The National Urban Poverty Reduction Programme (NUPRP) is a large-scale United Nations Development Programme project that aims to ensure that rapid urbanization in Bangladesh is inclusive and results in better livelihoods and living conditions for poor urban residents. My internship with NUPRP involved assisting senior members of staff in project tasks, contributing to a report about livelihoods interventions and authoring a paper about the importance of food security as an aspect of poverty reduction. I also accompanied international consultants on fieldtrips and sat in on meetings with donors, NGOs and municipal leaders. The internship was a valuable learning experience in which I was able to witness first-hand how large-scale development programs are conceived and organized. Dhaka was a challenging environment to work in, but it was highly rewarding to apply so many of the skills and concepts learned during the MA in Food Studies to real life project tasks, and to have the opportunity to engage with my colleagues and the communities with whom they work.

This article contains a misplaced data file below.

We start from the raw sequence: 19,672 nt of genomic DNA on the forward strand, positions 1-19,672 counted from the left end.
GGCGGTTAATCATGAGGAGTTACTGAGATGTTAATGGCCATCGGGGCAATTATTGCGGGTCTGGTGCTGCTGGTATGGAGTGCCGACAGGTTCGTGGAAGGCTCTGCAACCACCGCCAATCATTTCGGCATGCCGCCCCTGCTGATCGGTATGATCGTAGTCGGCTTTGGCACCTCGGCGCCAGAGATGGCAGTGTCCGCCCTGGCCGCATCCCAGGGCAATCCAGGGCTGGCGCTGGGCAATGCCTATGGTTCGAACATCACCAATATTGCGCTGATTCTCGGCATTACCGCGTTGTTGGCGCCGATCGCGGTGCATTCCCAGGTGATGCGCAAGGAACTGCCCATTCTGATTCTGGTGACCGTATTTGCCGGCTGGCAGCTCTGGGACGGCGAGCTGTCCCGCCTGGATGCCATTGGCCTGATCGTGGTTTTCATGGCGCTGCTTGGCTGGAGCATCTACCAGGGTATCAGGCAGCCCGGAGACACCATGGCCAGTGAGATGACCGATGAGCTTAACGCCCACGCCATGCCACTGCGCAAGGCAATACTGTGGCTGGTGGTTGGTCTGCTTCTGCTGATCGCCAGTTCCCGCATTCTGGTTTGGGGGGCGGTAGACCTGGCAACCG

Meeting with community development committee, Korail settlement, Dhaka


Kathleen Fantozzi, M.A. Food Studies

Bioversity International, Italy

I interned at Bioversity International who, alongside their partners, are developing a tool to generate insights on consumer preferences and acceptability of better quality diets when compared to current diet composition. The tool aims to close a gap in the understanding of the convergence between what people want to (or currently) eat and what is healthy for them to eat, i.e. diets that meet nutritional recommendations for both adequacy and moderation for micro-nutrients and to achieve recommended proportions of energy, carbohydrate, fat, and protein. My role was to prepare background literature related to drivers of consumer choice and consumer choice theory to inform the development of the consumer acceptability tool to be tested in Ethiopia and Vietnam. I hope this internship leads to a future job!